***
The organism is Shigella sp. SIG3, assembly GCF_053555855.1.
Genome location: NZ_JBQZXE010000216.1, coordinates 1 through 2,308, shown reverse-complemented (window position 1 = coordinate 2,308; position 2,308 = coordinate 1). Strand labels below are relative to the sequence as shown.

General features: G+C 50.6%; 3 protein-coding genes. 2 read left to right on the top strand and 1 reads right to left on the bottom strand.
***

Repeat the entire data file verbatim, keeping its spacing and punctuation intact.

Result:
The organism is Shigella sp. SIG3, assembly GCF_053555855.1.
Genome location: NZ_JBQZXE010000216.1, coordinates 1 through 2,308, shown reverse-complemented (window position 1 = coordinate 2,308; position 2,308 = coordinate 1). Strand labels below are relative to the sequence as shown.

General features: G+C 50.6%; 3 protein-coding genes. 2 read left to right on the top strand and 1 reads right to left on the bottom strand.